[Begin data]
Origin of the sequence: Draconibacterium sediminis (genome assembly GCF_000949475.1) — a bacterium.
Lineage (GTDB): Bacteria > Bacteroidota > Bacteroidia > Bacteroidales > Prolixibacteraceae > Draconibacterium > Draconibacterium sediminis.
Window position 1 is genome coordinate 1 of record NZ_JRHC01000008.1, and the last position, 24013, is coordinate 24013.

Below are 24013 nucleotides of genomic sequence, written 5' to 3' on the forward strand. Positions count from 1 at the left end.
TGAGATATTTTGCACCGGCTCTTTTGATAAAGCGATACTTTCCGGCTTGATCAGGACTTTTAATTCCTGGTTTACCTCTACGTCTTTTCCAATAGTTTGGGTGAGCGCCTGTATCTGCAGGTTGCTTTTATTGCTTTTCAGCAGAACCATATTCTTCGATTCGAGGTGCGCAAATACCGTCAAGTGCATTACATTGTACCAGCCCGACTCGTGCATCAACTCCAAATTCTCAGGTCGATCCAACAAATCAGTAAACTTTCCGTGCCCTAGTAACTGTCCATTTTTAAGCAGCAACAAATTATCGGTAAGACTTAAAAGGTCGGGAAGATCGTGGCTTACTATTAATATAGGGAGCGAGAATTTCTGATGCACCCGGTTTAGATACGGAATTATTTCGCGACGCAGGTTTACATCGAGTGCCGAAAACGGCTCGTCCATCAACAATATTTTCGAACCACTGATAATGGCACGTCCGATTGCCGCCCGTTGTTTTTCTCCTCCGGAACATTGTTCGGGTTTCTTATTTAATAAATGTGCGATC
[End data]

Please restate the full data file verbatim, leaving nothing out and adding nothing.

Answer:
Origin of the sequence: Draconibacterium sediminis (genome assembly GCF_000949475.1) — a bacterium.
Lineage (GTDB): Bacteria > Bacteroidota > Bacteroidia > Bacteroidales > Prolixibacteraceae > Draconibacterium > Draconibacterium sediminis.
Window position 1 is genome coordinate 1 of record NZ_JRHC01000008.1, and the last position, 24013, is coordinate 24013.

Below are 24013 nucleotides of genomic sequence, written 5' to 3' on the forward strand. Positions count from 1 at the left end.
TGAGATATTTTGCACCGGCTCTTTTGATAAAGCGATACTTTCCGGCTTGATCAGGACTTTTAATTCCTGGTTTACCTCTACGTCTTTTCCAATAGTTTGGGTGAGCGCCTGTATCTGCAGGTTGCTTTTATTGCTTTTCAGCAGAACCATATTCTTCGATTCGAGGTGCGCAAATACCGTCAAGTGCATTACATTGTACCAGCCCGACTCGTGCATCAACTCCAAATTCTCAGGTCGATCCAACAAATCAGTAAACTTTCCGTGCCCTAGTAACTGTCCATTTTTAAGCAGCAACAAATTATCGGTAAGACTTAAAAGGTCGGGAAGATCGTGGCTTACTATTAATATAGGGAGCGAGAATTTCTGATGCACCCGGTTTAGATACGGAATTATTTCGCGACGCAGGTTTACATCGAGTGCCGAAAACGGCTCGTCCATCAACAATATTTTCGAACCACTGATAATGGCACGTCCGATTGCCGCCCGTTGTTTTTCTCCTCCGGAACATTGTTCGGGTTTCTTATTTAATAAATGTGCGATC